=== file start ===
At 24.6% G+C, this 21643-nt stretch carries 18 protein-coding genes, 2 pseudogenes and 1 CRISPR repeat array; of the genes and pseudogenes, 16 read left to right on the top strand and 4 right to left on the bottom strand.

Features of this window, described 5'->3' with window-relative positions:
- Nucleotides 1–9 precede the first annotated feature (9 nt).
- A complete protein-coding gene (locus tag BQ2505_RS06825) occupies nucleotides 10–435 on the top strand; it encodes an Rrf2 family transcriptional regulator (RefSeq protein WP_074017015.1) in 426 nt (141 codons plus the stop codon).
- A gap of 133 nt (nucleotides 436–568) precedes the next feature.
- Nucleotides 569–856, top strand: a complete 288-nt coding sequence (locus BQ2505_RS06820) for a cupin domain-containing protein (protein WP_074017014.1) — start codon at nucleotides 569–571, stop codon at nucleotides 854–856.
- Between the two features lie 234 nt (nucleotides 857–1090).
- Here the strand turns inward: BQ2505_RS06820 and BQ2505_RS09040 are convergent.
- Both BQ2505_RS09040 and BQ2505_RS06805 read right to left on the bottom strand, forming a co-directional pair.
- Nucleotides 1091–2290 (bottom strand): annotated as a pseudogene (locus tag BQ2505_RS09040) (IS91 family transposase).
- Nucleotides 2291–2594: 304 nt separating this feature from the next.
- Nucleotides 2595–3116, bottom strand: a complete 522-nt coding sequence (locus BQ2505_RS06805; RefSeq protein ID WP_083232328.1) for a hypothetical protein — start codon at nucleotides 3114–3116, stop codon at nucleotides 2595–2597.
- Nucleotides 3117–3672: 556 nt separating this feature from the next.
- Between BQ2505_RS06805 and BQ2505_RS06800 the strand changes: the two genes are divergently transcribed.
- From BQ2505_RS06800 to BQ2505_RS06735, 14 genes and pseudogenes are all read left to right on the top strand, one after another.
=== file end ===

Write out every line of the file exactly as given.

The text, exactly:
At 24.6% G+C, this 21643-nt stretch carries 18 protein-coding genes, 2 pseudogenes and 1 CRISPR repeat array; of the genes and pseudogenes, 16 read left to right on the top strand and 4 right to left on the bottom strand.

Features of this window, described 5'->3' with window-relative positions:
- Nucleotides 1–9 precede the first annotated feature (9 nt).
- A complete protein-coding gene (locus tag BQ2505_RS06825) occupies nucleotides 10–435 on the top strand; it encodes an Rrf2 family transcriptional regulator (RefSeq protein WP_074017015.1) in 426 nt (141 codons plus the stop codon).
- A gap of 133 nt (nucleotides 436–568) precedes the next feature.
- Nucleotides 569–856, top strand: a complete 288-nt coding sequence (locus BQ2505_RS06820) for a cupin domain-containing protein (protein WP_074017014.1) — start codon at nucleotides 569–571, stop codon at nucleotides 854–856.
- Between the two features lie 234 nt (nucleotides 857–1090).
- Here the strand turns inward: BQ2505_RS06820 and BQ2505_RS09040 are convergent.
- Both BQ2505_RS09040 and BQ2505_RS06805 read right to left on the bottom strand, forming a co-directional pair.
- Nucleotides 1091–2290 (bottom strand): annotated as a pseudogene (locus tag BQ2505_RS09040) (IS91 family transposase).
- Nucleotides 2291–2594: 304 nt separating this feature from the next.
- Nucleotides 2595–3116, bottom strand: a complete 522-nt coding sequence (locus BQ2505_RS06805; RefSeq protein ID WP_083232328.1) for a hypothetical protein — start codon at nucleotides 3114–3116, stop codon at nucleotides 2595–2597.
- Nucleotides 3117–3672: 556 nt separating this feature from the next.
- Between BQ2505_RS06805 and BQ2505_RS06800 the strand changes: the two genes are divergently transcribed.
- From BQ2505_RS06800 to BQ2505_RS06735, 14 genes and pseudogenes are all read left to right on the top strand, one after another.